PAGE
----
The number of young people seeking help for homelessness across Cherwell has surged, according to a district-based youth charity.
BYHP (Banbury Young Homelessness Project) – which does a lot of work in Bicester – supported 886 young people across the Cherwell area from April 2012 to April 2013. Out of these, 120 were homeless and the remaining 766 were youngsters accessing a number of prevention programmes run by the charity, including family mediation.
And from April to September this year, the charity has already exceeded the number of people it supported for homelessness throughout 2012/13 and helped a further 500 people across all services – a substantial increase.
Chief executive Anna Day said young people were facing ‘massive issues’ after changes to the benefits system and the charity was under ‘tremendous strain’ with growing demand for support, particularly among young people with learning difficulties.
“The increase in demand comes at a time when funding is increasingly tight and crisis projects are often seen as preferential investments, rather than projects that prevent young people becoming homeless in the first place,” she said.
The charity does outreach work in Bicester and receives a lot of referrals from the Bicester Early Intervention Hub, alongside social services.
Kim Hopkinson, BYHP’s volunteer and funding co-ordinator, said: “It’s mainly our family mediation and housing advice work that we do in Bicester, with home visits, phone calls and meetings. A lot of our work is unrecognised as we don’t have a physical base there, yet it forms a significant part of our work.”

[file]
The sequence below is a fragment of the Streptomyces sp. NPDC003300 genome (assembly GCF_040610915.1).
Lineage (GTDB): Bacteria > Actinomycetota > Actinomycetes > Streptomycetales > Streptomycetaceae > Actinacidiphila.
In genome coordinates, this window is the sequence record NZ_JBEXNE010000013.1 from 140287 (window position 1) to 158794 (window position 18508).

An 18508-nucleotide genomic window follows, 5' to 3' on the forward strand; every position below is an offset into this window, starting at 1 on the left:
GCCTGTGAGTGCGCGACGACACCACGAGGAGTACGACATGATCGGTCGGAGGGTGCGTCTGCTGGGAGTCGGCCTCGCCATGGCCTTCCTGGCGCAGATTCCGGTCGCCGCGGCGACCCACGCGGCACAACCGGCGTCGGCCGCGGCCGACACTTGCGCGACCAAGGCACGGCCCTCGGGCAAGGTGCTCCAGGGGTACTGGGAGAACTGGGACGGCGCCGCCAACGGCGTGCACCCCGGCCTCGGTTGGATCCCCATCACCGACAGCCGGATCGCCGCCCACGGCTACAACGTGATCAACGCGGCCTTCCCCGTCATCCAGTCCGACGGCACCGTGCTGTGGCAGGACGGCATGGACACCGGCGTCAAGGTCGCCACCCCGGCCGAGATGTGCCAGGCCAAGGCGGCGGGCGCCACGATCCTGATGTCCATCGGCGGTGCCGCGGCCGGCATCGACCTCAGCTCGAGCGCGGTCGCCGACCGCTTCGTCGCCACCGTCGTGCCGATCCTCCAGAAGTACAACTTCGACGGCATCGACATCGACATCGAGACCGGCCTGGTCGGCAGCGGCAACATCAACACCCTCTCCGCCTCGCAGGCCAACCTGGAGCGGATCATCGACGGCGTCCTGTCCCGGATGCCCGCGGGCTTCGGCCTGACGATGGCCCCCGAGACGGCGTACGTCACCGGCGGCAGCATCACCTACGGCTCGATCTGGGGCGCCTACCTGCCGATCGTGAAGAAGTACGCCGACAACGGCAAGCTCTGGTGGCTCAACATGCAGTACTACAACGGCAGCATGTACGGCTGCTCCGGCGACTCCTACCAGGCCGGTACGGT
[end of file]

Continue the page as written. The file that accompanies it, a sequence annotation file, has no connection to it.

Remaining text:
Twenty-one-year-old B from Bicester, who wishes to remain anonymous, turned her life around with the help of the charity. She got addicted to drugs when she became homeless at 18. She became addicted to heroin and got in trouble with the law for handling.
BYHP helped her find short-term accommodation, while mediating with her family, supporting her to move in with her aunt. She has given up drugs, and has been engaging in counselling to resolve the mental health issues that led to her breakdown. She now has a job and started college in September this year.
“BYHP has literally saved my life, if it wasn’t for BYHP then I would have ended up on the streets. Going to them helped me to see what I was doing wrong and put a range of steps in place to support myself,” she said.
Since August 2012, Cherwell District Council has received reports of 16 youngsters under the age of 25 sleeping rough; five of them were in the Bicester area. At a meeting of the council’s executive on Monday, members approved the implementation of the Homelessness Prevention Action Plan 2013 – 2015 with a view to reducing the number of people without permanent accommodation.